You would take a look at the animation curve within the spreadsheet that was there, one of many instruments animators needed to edit numbers on these curves. I used to be wanting quantity by quantity on a type of spreadsheets making an attempt to return up and see which joint I needed to copy to attract my character, and I had too many variations of that as a result of I needed several types of characters and so forth.

I used to be writing these into textual content information that might describe these relationships. And, Lawrence Kesteloot got here to ask me if I needed to play Final Frisbee that day and he requested me what I used to be doing. And I informed him. And he stated, ‘I could make one thing for you.’

And the subsequent day I had this device the place I might load the animation curves and click on on joints in 3d area and make variations of my characters. So as an alternative of getting 5 variations by doing it by hand, I ended up having, like, 50 or a 100, because of Lawrence’s software. By the best way, the final time I discussed this to him, he utterly forgot he did that for me.

Rendering all these Antz

Dan Wexler: We have been constructing a brand new renderer and a part of that course of was a completely new consumer interface for controlling the renderer, or lighting device, as we referred to as it in these days. The lighting device was referred to as Mild and the renderer was referred to as d_render.

A screenshot of the Mild device as used on one of many Shrek movies at PDI.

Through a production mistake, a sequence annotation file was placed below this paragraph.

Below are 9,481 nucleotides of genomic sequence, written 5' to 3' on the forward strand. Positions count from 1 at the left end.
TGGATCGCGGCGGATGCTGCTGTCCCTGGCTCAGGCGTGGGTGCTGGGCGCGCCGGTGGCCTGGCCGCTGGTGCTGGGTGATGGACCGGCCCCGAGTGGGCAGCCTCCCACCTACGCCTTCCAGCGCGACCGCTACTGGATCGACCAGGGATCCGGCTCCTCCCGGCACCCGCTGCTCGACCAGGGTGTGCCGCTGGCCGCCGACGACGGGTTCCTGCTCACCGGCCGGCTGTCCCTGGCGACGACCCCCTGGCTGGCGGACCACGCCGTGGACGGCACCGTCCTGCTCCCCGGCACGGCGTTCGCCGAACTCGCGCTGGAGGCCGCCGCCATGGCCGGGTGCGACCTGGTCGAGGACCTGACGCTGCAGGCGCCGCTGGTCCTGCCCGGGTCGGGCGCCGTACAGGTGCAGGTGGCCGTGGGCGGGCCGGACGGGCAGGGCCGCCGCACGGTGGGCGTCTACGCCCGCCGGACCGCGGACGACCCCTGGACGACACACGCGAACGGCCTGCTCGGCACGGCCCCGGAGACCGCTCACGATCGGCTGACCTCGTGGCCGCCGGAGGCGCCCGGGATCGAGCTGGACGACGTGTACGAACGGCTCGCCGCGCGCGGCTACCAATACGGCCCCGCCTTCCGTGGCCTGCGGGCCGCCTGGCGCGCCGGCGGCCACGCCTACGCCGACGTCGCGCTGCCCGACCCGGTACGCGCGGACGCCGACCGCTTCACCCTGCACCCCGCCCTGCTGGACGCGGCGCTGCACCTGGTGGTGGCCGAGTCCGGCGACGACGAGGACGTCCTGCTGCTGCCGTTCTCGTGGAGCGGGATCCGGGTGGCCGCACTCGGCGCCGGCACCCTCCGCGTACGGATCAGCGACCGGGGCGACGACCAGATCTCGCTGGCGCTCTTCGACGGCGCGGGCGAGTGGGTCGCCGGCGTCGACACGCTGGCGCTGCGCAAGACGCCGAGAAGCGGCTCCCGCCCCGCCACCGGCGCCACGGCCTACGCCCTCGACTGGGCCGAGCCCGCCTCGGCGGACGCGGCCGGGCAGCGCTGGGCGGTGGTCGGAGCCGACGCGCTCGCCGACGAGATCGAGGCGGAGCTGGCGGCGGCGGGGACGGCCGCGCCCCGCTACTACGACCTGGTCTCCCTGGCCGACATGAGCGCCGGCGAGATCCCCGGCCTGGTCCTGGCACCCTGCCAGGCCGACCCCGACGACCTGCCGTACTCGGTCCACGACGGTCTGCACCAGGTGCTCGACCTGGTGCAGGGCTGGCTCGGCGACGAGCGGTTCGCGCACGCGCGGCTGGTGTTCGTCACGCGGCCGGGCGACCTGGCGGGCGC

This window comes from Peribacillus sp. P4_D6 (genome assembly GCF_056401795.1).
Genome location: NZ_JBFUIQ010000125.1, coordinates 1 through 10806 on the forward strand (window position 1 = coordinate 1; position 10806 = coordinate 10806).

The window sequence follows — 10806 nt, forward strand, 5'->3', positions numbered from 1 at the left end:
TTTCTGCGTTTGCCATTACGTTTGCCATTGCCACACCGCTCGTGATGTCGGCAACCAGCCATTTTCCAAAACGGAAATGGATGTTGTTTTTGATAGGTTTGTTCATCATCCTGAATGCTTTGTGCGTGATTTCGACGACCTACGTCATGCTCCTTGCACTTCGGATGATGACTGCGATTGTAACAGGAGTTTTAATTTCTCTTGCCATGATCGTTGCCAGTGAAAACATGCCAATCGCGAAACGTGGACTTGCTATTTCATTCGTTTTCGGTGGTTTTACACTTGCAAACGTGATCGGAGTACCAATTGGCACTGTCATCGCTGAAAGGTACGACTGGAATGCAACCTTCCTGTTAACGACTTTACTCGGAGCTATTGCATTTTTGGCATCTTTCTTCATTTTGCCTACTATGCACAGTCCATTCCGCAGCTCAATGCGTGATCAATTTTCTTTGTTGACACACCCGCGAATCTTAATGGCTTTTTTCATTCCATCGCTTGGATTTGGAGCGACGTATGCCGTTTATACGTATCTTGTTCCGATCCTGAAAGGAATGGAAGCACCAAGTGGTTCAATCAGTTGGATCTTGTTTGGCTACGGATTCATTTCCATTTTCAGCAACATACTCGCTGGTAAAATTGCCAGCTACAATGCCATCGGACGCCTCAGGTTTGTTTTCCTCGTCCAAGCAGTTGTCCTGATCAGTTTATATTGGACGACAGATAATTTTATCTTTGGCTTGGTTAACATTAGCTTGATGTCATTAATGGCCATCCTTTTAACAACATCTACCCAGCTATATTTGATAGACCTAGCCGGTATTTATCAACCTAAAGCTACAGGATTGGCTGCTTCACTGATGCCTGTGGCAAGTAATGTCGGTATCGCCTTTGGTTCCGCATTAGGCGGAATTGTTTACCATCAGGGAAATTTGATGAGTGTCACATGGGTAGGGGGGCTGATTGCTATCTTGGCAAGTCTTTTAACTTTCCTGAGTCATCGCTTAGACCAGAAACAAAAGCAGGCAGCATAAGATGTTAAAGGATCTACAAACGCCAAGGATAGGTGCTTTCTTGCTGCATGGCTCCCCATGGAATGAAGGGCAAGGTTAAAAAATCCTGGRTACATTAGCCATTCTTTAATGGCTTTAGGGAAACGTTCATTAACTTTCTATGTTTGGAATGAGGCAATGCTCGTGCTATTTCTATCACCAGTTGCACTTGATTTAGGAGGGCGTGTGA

Previous to Antz, PDI had by no means finished what can be referred to as three-dimensional movement blur. We had all the time rendered what we might have referred to as two-and-a-half-D movement blur, the place we rendered a picture and, per pixel, we additionally included a velocity and a digital camera focus for a circle-of-confusion. And we might take the completed picture, the secondary picture of the movement vectors and digital camera confusion, and apply a type of two-and-a-half-D course of that leveraged a lot of the identical know-how because the particle rendering stuff that we used to make a blurry model of the picture, and we had executed this with movies for years.

In fact, we’re doing a brand new renderer, and naturally the brand new scorching factor known as 3d movement blur. Some individuals had written about in papers and a few corporations have been doing it, however there was just about nothing out there about it. So we spent a bunch of time truly implementing that for the renderer and we did use full 3d movement blur on Antz, however the applied sciences that we already had for a part of the rendering have been closely used as properly.

For a lot of, a few years, they have been nonetheless used. We needed to all the time discover methods to make these totally different techniques work collectively quite than forcing all the things to undergo the academically right mechanism. We have been extra about these types of the way of, let’s get every little thing working and work out a approach to make the instruments work higher collectively.

[In 2013, Wexler, Lawrence Kesteloot and Drew Olbrich received a Technical Achievement Award from the Academy for the creation of the Light system for computer graphics lighting at PDI/DreamWorks.]
Flood within the movie and flood at PDI